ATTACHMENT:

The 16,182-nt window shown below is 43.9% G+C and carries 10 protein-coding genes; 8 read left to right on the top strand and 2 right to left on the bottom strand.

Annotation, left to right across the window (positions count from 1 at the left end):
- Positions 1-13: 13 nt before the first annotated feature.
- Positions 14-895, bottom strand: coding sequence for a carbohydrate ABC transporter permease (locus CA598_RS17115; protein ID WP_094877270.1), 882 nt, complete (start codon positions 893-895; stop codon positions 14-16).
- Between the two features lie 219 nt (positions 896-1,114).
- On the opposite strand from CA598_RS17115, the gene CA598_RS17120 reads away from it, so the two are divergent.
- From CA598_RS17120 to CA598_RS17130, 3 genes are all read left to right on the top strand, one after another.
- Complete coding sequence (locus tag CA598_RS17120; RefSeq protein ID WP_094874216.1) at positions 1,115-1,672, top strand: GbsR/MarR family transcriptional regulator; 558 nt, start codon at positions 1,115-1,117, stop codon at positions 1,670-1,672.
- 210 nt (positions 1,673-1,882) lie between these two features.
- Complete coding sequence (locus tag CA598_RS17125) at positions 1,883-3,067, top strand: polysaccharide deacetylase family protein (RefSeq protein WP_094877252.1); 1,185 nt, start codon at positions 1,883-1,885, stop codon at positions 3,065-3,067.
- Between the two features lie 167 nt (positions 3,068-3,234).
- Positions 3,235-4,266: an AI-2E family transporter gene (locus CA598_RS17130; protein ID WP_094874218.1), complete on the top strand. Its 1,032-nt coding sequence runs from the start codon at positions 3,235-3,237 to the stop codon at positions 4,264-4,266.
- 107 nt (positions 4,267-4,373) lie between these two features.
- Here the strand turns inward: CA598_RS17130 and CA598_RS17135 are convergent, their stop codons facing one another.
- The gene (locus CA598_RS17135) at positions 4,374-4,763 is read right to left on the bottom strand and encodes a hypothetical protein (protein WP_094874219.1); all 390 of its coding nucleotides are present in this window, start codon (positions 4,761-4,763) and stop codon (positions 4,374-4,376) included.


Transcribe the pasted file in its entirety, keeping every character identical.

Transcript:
The 16,182-nt window shown below is 43.9% G+C and carries 10 protein-coding genes; 8 read left to right on the top strand and 2 right to left on the bottom strand.

Annotation, left to right across the window (positions count from 1 at the left end):
- Positions 1-13: 13 nt before the first annotated feature.
- Positions 14-895, bottom strand: coding sequence for a carbohydrate ABC transporter permease (locus CA598_RS17115; protein ID WP_094877270.1), 882 nt, complete (start codon positions 893-895; stop codon positions 14-16).
- Between the two features lie 219 nt (positions 896-1,114).
- On the opposite strand from CA598_RS17115, the gene CA598_RS17120 reads away from it, so the two are divergent.
- From CA598_RS17120 to CA598_RS17130, 3 genes are all read left to right on the top strand, one after another.
- Complete coding sequence (locus tag CA598_RS17120; RefSeq protein ID WP_094874216.1) at positions 1,115-1,672, top strand: GbsR/MarR family transcriptional regulator; 558 nt, start codon at positions 1,115-1,117, stop codon at positions 1,670-1,672.
- 210 nt (positions 1,673-1,882) lie between these two features.
- Complete coding sequence (locus tag CA598_RS17125) at positions 1,883-3,067, top strand: polysaccharide deacetylase family protein (RefSeq protein WP_094877252.1); 1,185 nt, start codon at positions 1,883-1,885, stop codon at positions 3,065-3,067.
- Between the two features lie 167 nt (positions 3,068-3,234).
- Positions 3,235-4,266: an AI-2E family transporter gene (locus CA598_RS17130; protein ID WP_094874218.1), complete on the top strand. Its 1,032-nt coding sequence runs from the start codon at positions 3,235-3,237 to the stop codon at positions 4,264-4,266.
- 107 nt (positions 4,267-4,373) lie between these two features.
- Here the strand turns inward: CA598_RS17130 and CA598_RS17135 are convergent, their stop codons facing one another.
- The gene (locus CA598_RS17135) at positions 4,374-4,763 is read right to left on the bottom strand and encodes a hypothetical protein (protein WP_094874219.1); all 390 of its coding nucleotides are present in this window, start codon (positions 4,761-4,763) and stop codon (positions 4,374-4,376) included.